It's been raining alot this weekend. After another rainy morning, we decided to lunch at Ajisen Ramen to warm our tummies. The only kind of carbo that I will indulge in without guilt is a hot steaming bowl of ramen. It's the kind of comfort food that will make a grouchy mommy feel sunny again on a wet day.
Instead of the usual Ajisen Spicy Ramen that I always go for, I decided to try the Curry Pork Ramen. YK opted for the Spicy Ramen while SK ordered the Hokkaido Seafood Ramen. The food arrived quickly and before anyone could tuck into their steaming bowls of ramen, I whipped out my camera (can you hear the kids growl?) and snapped some photos quickly... which explains the poor quality of photos here...We ordered some sides - agashi tofu, shishamo fish and teriyaki chicken.
This is YK's spicy ramen. The milky white Tonkotsu soup, made by simmering different kinds of bones for many hours, is to-die-for, especially after it has been infused with the fragrant spicy minced pork. This is still my all-time ramen at Ajisen.
I swapped my ramen with YK's, half-way through the meal. I slurped up all the spicy broth with bits of minced meat swirling inside. My tongue was scorching from the hot chilli oil... but it was so worth it.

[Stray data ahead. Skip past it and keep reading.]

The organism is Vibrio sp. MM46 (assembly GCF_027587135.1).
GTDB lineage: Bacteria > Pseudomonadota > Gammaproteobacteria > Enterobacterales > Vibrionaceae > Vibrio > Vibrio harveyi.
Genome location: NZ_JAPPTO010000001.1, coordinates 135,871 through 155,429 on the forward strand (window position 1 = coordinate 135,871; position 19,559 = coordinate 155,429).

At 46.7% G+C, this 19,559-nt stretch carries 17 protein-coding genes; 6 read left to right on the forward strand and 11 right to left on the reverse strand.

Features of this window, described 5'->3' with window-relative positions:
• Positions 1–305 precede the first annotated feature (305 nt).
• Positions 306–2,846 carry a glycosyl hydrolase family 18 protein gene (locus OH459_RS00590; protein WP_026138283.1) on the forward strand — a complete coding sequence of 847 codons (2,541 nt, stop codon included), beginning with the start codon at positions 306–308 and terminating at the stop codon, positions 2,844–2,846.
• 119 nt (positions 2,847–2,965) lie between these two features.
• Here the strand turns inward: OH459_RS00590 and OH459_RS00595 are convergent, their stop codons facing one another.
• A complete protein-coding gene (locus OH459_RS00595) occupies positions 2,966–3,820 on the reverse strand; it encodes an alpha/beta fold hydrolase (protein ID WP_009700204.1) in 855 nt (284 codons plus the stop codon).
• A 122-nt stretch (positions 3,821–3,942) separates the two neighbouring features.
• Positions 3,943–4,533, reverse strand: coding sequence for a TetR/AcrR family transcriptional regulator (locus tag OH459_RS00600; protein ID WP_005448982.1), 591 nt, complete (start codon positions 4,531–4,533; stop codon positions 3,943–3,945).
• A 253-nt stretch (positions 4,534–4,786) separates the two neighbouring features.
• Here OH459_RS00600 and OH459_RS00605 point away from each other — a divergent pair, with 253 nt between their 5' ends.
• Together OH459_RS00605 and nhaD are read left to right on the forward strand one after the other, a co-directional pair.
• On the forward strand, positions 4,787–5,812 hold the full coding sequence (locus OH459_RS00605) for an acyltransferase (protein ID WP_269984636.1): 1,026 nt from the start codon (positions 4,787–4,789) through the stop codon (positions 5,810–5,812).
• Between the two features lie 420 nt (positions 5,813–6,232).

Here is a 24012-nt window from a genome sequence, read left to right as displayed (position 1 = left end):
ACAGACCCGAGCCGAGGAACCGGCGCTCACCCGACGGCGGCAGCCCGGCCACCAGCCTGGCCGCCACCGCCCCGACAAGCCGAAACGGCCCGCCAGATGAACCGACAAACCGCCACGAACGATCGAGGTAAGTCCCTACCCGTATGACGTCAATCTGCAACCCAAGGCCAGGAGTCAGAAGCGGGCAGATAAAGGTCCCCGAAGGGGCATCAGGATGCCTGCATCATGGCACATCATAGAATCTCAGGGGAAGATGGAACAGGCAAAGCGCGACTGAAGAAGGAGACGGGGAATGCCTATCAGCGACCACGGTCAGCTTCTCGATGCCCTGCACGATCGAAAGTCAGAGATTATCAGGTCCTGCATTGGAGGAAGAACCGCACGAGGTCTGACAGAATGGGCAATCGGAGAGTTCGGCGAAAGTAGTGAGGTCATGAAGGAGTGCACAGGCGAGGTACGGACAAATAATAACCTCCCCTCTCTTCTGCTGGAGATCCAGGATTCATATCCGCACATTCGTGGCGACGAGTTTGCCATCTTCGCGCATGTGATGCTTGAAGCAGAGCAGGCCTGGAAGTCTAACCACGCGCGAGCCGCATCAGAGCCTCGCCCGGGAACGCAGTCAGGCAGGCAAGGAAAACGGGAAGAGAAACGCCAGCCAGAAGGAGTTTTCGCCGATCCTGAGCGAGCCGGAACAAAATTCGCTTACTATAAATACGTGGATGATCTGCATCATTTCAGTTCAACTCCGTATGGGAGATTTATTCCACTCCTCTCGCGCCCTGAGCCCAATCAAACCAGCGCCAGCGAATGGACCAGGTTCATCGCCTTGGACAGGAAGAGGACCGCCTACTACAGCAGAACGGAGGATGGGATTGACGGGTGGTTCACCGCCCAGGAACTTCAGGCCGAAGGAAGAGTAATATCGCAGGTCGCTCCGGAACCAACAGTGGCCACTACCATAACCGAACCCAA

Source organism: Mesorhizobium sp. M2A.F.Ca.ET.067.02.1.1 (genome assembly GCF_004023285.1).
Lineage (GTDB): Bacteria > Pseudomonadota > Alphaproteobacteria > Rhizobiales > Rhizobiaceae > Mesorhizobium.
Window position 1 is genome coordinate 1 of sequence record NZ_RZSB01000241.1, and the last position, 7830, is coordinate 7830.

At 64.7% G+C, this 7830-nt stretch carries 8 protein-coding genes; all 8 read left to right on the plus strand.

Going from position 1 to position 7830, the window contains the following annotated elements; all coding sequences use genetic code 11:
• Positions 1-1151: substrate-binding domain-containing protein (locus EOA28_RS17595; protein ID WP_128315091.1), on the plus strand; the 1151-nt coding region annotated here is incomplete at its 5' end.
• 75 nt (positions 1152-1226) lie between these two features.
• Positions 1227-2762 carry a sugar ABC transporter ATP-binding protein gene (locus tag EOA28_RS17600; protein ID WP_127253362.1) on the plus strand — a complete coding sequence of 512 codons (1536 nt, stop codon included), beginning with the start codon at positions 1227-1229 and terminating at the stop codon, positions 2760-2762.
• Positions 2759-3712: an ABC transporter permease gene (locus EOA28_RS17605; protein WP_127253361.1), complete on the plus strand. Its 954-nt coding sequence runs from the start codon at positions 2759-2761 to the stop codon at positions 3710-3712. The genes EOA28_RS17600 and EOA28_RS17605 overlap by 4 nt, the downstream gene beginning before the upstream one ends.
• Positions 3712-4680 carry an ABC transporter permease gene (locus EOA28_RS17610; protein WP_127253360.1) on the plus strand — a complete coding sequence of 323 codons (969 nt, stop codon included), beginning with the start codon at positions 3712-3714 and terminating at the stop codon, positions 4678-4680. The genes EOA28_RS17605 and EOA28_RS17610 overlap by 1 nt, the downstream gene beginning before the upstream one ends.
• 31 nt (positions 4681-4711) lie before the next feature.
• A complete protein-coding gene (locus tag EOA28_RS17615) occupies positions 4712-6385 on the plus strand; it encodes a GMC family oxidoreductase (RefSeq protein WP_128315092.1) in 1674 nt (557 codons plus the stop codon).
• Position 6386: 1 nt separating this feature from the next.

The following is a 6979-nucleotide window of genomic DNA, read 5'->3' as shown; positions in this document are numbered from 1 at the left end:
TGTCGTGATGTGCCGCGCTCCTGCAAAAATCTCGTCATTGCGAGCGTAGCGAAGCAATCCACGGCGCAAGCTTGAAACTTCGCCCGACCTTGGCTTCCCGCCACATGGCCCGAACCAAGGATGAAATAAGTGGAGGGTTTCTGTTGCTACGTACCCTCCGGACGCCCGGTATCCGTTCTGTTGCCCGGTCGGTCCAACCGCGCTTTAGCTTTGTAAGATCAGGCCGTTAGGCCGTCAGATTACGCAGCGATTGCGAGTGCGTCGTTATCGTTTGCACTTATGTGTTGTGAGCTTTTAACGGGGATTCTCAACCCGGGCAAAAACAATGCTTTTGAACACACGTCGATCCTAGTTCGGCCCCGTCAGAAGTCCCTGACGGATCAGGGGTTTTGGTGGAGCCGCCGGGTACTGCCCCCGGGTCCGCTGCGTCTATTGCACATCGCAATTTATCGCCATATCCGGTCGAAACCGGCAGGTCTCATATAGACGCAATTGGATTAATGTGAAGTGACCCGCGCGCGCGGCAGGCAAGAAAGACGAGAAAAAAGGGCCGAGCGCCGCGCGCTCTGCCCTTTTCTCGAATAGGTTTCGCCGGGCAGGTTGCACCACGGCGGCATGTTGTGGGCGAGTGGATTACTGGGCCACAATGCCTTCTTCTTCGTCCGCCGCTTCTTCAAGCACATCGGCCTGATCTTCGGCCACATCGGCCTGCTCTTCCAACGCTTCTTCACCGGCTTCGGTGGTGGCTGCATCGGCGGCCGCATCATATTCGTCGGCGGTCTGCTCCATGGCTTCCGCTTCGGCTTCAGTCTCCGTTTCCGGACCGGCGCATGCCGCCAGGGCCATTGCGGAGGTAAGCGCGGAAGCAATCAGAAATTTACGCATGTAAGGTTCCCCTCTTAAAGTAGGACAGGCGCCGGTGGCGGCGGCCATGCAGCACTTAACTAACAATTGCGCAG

This is my Curry Pork Ramen. It has the same collagen-rich broth base enhanced with a tinge of spicy, fragrant Japanese curry. The shaved pork slices were very tender and soft. YK likes the shaved pork. Well, I like everything in it, even the hard boiled egg. The ramen is springy, with a really good bite.
I didn't get a good photo of the mixed seafood ramen that SK ate. He can't take spicy food, so his ramen came in the original milky broth, topped with crab meat, squid and scallop, supposedly all the way from Hokkaido. It was very delicious too.
When we got home, we had glutinuous rice balls (rice ball that is usually filled with peanut filling or sesame, or red bean) in peanut soup for dessert. The soup was made yesterday (cooked all day in the slow cooker until peanuts became very soft). I boiled some frozen rice balls in the peanut soup and voila, it tasted just like the real thing from the famous Ah-Balling stalls!
I think I can sell rice balls for a living now.